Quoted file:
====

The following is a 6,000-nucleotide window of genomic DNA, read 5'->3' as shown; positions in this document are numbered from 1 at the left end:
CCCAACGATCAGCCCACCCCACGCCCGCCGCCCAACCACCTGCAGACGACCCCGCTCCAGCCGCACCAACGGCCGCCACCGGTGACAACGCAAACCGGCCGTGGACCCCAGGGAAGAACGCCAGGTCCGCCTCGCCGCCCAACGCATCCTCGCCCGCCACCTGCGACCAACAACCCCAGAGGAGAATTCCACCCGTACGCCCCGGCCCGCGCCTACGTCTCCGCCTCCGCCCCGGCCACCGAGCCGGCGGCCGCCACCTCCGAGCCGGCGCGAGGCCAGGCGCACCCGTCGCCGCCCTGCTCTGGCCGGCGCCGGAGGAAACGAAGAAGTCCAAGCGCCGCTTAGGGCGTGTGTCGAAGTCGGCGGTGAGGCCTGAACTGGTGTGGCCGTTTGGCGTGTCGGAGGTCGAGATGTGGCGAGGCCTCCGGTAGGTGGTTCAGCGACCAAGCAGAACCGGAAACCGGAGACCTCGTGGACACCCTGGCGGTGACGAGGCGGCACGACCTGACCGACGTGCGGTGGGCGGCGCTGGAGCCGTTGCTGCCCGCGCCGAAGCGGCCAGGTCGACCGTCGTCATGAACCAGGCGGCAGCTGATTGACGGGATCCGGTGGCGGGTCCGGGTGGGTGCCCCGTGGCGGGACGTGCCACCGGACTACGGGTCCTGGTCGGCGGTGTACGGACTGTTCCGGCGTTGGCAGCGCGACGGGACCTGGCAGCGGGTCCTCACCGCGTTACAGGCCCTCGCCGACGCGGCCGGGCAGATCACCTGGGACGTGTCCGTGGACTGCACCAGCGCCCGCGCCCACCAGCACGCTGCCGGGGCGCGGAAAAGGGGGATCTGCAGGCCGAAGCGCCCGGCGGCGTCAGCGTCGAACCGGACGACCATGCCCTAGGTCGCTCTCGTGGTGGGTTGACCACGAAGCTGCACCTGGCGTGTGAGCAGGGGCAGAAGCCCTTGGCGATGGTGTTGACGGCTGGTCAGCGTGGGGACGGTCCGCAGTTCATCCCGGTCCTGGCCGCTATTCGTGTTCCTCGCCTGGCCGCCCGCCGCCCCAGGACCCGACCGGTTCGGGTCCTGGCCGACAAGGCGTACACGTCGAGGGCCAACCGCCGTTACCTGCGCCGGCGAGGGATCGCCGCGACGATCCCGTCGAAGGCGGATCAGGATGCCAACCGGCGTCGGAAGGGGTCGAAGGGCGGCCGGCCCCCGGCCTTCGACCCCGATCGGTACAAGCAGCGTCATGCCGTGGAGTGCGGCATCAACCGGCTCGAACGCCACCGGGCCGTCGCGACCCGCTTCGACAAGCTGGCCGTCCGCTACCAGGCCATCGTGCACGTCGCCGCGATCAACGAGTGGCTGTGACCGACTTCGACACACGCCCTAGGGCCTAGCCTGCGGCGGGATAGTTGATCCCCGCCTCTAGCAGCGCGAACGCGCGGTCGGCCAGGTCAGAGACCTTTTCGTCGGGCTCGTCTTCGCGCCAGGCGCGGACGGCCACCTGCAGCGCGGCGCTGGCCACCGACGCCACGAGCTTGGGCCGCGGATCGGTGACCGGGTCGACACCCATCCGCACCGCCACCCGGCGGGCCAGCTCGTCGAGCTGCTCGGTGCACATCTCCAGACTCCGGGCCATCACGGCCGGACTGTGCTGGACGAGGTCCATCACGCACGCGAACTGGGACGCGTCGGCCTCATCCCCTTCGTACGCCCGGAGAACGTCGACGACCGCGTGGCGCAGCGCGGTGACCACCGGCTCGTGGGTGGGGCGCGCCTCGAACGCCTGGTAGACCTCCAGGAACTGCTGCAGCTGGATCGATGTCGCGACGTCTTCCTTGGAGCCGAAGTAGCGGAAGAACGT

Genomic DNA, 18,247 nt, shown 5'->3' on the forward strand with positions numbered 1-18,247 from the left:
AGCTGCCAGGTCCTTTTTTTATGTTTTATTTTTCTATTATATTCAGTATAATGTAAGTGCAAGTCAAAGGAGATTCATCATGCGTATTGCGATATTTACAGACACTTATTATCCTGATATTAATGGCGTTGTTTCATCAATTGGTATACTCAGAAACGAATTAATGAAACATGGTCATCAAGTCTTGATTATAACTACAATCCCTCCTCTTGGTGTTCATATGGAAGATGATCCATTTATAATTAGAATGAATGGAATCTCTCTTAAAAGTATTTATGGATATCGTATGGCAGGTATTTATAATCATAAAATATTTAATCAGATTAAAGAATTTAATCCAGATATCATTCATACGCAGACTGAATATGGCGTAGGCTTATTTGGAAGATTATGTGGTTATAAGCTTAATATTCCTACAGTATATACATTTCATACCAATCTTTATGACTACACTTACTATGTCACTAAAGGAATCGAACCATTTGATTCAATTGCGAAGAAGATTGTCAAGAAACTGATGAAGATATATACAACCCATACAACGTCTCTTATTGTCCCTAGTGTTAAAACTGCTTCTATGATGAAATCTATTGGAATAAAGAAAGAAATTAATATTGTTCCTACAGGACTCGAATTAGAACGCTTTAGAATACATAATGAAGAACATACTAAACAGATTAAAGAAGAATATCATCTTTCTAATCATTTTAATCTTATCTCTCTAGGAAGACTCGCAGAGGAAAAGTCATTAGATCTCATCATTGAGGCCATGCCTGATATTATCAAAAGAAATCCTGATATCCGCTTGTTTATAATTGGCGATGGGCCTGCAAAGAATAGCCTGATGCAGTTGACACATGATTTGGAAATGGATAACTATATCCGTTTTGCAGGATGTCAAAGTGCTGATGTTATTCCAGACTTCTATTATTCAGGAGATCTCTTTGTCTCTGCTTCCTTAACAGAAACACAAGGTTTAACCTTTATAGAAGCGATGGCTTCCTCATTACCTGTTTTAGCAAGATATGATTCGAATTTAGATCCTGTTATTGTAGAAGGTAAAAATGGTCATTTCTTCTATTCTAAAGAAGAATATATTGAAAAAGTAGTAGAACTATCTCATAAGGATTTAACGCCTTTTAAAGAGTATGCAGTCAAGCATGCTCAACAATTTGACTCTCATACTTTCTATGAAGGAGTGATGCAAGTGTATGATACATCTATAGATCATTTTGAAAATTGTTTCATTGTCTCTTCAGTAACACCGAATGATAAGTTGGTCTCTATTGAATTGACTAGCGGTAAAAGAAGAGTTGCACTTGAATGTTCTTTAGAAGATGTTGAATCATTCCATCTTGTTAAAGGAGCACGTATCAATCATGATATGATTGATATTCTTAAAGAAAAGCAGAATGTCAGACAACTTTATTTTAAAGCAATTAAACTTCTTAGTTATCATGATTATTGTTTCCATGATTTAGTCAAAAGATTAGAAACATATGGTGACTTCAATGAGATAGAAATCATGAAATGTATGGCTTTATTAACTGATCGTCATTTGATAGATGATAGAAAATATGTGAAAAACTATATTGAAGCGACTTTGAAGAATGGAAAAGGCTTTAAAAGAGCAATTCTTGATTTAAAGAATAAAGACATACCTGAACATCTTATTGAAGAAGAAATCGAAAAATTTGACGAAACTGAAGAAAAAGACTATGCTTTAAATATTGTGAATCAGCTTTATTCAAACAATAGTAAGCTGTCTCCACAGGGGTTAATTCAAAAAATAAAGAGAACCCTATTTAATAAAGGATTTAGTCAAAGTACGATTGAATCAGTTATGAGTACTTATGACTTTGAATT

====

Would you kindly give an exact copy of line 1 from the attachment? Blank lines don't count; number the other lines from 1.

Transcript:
The following is a 6,000-nucleotide window of genomic DNA, read 5'->3' as shown; positions in this document are numbered from 1 at the left end: